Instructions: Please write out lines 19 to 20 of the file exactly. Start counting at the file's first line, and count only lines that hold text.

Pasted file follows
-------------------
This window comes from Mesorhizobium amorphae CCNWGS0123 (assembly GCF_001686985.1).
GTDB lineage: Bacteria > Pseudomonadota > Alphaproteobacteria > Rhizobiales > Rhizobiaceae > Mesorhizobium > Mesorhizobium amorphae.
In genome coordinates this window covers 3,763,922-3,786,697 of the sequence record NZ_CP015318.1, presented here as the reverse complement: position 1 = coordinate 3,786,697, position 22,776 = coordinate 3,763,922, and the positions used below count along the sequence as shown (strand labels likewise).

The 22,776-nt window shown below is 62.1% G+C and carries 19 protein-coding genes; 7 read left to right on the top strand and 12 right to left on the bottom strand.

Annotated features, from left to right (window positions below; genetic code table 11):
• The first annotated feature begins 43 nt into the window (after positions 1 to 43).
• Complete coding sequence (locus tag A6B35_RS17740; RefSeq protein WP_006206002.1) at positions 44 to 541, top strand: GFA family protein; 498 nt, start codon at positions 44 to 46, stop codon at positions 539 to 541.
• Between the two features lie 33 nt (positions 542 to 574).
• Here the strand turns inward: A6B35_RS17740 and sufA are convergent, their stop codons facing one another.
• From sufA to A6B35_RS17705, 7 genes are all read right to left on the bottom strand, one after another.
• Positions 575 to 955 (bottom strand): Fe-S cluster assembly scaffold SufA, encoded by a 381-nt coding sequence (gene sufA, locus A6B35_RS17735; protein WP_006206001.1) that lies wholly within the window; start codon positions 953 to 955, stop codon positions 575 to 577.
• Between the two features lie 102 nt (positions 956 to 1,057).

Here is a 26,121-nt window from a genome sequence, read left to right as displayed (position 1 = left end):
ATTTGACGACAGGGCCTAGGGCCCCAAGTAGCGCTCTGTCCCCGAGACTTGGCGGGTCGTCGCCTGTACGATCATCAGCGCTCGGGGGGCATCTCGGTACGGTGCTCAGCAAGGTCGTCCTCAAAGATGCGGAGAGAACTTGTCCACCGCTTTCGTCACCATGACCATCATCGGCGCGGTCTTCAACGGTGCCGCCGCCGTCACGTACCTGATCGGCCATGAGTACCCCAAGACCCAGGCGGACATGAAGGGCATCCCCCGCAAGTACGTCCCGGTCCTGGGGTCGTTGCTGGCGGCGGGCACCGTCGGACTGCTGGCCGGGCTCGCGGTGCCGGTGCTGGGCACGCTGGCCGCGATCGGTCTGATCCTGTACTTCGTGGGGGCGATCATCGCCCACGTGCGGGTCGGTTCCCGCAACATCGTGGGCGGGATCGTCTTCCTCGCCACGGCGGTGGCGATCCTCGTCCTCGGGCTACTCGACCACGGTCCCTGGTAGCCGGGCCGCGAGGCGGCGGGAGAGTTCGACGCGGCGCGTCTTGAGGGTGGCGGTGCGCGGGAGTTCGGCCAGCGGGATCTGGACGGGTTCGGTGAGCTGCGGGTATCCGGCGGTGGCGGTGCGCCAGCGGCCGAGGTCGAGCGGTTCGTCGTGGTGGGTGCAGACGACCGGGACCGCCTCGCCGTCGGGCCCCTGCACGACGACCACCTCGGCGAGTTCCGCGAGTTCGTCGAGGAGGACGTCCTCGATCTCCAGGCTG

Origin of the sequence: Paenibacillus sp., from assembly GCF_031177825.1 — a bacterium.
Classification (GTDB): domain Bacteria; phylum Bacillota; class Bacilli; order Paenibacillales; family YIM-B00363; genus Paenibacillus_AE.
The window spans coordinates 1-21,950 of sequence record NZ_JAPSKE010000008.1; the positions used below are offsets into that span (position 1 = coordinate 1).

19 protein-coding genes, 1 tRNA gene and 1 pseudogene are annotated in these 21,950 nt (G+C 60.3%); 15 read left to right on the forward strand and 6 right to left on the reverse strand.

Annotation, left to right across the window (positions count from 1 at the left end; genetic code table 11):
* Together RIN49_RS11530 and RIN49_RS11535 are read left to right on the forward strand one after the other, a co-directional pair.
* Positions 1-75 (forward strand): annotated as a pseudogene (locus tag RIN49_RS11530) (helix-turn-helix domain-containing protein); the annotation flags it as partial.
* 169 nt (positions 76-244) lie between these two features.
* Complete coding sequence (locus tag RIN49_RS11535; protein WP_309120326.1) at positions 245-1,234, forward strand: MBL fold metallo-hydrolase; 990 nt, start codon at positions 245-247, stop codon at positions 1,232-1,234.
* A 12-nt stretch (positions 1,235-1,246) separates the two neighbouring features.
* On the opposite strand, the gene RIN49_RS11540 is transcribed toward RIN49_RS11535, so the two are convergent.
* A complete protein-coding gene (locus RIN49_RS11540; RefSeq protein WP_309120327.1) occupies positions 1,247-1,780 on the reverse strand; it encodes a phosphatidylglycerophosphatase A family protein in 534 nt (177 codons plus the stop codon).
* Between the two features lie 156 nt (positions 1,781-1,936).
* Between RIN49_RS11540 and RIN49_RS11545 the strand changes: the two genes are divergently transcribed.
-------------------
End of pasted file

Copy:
Annotation, left to right across the window (positions count from 1 at the left end; genetic code table 11):
* Together RIN49_RS11530 and RIN49_RS11535 are read left to right on the forward strand one after the other, a co-directional pair.